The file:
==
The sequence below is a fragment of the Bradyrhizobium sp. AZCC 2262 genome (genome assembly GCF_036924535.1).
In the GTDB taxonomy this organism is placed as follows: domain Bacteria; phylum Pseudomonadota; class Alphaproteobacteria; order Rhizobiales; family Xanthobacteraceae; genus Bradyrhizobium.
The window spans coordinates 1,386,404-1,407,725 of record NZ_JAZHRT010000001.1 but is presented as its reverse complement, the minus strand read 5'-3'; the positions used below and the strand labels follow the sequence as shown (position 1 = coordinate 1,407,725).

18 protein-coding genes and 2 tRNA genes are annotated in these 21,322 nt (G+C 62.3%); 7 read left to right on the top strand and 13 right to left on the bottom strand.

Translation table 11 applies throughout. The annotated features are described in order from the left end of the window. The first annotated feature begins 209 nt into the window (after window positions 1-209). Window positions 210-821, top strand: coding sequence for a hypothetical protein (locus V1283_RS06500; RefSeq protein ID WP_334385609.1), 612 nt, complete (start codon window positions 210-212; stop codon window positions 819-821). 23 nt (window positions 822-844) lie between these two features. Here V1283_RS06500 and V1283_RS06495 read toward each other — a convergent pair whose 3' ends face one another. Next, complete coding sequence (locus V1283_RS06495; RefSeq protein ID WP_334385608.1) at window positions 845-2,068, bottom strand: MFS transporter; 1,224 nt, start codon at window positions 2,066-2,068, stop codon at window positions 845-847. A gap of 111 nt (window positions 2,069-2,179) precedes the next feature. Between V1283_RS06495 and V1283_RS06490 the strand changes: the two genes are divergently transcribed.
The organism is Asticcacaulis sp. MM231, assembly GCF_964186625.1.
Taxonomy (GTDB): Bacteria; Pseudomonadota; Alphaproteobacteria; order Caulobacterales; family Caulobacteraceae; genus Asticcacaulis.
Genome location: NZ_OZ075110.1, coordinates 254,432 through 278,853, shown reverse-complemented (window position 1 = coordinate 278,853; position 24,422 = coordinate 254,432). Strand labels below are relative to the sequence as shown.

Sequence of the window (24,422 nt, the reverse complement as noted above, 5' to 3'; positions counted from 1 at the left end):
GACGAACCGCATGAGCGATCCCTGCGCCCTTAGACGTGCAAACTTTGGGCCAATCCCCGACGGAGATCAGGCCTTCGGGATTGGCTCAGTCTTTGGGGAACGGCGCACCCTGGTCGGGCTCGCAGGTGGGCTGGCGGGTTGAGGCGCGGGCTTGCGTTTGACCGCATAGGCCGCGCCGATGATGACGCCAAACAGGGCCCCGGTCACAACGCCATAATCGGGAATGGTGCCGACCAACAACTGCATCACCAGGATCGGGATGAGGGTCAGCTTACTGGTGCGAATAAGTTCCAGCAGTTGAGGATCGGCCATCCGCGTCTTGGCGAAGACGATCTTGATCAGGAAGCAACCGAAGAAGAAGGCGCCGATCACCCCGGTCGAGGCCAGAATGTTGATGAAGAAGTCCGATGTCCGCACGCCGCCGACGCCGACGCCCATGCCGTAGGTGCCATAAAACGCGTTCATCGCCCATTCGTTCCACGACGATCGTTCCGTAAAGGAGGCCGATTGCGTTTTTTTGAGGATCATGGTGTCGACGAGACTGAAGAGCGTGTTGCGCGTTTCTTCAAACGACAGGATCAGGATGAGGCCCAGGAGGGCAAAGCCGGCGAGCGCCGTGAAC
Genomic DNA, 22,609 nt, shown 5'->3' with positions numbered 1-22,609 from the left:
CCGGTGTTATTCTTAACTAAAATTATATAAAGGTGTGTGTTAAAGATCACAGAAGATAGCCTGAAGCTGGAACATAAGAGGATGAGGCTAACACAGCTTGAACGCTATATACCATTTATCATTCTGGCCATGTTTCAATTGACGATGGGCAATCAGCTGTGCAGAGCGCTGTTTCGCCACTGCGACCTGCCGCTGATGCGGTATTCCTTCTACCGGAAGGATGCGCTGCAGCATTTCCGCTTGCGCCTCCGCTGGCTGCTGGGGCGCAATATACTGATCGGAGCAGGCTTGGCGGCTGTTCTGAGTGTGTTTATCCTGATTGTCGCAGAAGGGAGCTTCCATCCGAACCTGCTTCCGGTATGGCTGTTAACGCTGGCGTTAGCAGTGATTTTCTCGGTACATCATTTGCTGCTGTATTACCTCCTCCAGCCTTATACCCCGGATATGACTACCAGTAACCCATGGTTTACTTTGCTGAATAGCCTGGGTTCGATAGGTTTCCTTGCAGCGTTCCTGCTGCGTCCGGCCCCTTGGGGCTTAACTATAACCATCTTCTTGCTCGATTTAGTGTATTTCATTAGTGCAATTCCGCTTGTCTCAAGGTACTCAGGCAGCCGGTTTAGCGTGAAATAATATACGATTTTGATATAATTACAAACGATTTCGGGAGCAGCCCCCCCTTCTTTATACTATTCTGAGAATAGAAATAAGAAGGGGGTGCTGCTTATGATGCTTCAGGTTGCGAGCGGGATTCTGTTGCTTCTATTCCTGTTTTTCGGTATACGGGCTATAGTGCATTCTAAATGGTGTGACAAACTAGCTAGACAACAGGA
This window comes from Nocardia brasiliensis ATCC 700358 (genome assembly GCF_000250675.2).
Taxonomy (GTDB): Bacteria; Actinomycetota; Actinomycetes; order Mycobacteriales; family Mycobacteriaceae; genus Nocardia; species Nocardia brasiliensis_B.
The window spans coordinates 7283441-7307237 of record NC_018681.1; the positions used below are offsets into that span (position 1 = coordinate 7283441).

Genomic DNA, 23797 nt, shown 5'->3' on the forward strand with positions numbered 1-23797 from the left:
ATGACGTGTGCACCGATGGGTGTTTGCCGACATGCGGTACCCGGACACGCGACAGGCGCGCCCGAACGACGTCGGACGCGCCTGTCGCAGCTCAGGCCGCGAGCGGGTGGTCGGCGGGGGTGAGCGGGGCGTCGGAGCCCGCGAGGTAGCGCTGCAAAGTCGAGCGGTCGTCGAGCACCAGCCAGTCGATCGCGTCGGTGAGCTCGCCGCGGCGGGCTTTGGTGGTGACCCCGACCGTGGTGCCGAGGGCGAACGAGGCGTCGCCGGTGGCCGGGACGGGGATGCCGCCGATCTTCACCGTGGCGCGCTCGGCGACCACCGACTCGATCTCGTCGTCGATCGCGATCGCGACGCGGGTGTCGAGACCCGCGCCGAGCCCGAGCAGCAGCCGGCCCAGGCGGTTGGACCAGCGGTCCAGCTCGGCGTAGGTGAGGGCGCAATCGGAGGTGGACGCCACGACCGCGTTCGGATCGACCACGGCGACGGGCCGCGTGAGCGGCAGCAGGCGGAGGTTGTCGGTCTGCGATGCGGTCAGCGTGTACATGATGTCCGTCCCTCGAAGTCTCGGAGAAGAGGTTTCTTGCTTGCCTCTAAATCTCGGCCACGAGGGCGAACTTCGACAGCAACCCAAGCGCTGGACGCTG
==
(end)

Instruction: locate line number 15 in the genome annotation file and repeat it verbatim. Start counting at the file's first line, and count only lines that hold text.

The window spans coordinates 7283441-7307237 of record NC_018681.1; the positions used below are offsets into that span (position 1 = coordinate 7283441).